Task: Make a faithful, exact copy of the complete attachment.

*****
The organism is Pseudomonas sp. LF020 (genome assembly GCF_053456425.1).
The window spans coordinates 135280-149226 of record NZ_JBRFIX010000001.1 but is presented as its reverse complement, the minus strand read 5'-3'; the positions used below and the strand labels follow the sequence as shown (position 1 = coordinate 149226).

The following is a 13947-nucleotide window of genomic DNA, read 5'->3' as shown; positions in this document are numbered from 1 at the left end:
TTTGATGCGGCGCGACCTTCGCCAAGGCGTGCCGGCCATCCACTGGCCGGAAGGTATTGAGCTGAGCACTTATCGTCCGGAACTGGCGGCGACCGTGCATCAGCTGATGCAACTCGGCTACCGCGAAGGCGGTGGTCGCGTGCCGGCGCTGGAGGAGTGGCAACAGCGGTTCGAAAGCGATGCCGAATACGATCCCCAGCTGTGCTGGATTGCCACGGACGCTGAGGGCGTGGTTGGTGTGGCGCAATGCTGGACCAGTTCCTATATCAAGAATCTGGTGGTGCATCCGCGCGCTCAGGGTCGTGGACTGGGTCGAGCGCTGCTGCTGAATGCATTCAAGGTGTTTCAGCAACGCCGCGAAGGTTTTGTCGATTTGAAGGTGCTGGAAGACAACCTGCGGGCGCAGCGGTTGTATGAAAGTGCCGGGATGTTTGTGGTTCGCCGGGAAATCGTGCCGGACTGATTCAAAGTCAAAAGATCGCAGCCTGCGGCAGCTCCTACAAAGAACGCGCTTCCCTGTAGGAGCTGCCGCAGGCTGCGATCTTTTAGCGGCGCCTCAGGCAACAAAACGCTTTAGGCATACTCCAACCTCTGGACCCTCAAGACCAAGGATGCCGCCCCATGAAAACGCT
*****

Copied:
The organism is Pseudomonas sp. LF020 (genome assembly GCF_053456425.1).
The window spans coordinates 135280-149226 of record NZ_JBRFIX010000001.1 but is presented as its reverse complement, the minus strand read 5'-3'; the positions used below and the strand labels follow the sequence as shown (position 1 = coordinate 149226).

The following is a 13947-nucleotide window of genomic DNA, read 5'->3' as shown; positions in this document are numbered from 1 at the left end:
TTTGATGCGGCGCGACCTTCGCCAAGGCGTGCCGGCCATCCACTGGCCGGAAGGTATTGAGCTGAGCACTTATCGTCCGGAACTGGCGGCGACCGTGCATCAGCTGATGCAACTCGGCTACCGCGAAGGCGGTGGTCGCGTGCCGGCGCTGGAGGAGTGGCAACAGCGGTTCGAAAGCGATGCCGAATACGATCCCCAGCTGTGCTGGATTGCCACGGACGCTGAGGGCGTGGTTGGTGTGGCGCAATGCTGGACCAGTTCCTATATCAAGAATCTGGTGGTGCATCCGCGCGCTCAGGGTCGTGGACTGGGTCGAGCGCTGCTGCTGAATGCATTCAAGGTGTTTCAGCAACGCCGCGAAGGTTTTGTCGATTTGAAGGTGCTGGAAGACAACCTGCGGGCGCAGCGGTTGTATGAAAGTGCCGGGATGTTTGTGGTTCGCCGGGAAATCGTGCCGGACTGATTCAAAGTCAAAAGATCGCAGCCTGCGGCAGCTCCTACAAAGAACGCGCTTCCCTGTAGGAGCTGCCGCAGGCTGCGATCTTTTAGCGGCGCCTCAGGCAACAAAACGCTTTAGGCATACTCCAACCTCTGGACCCTCAAGACCAAGGATGCCGCCCCATGAAAACGCT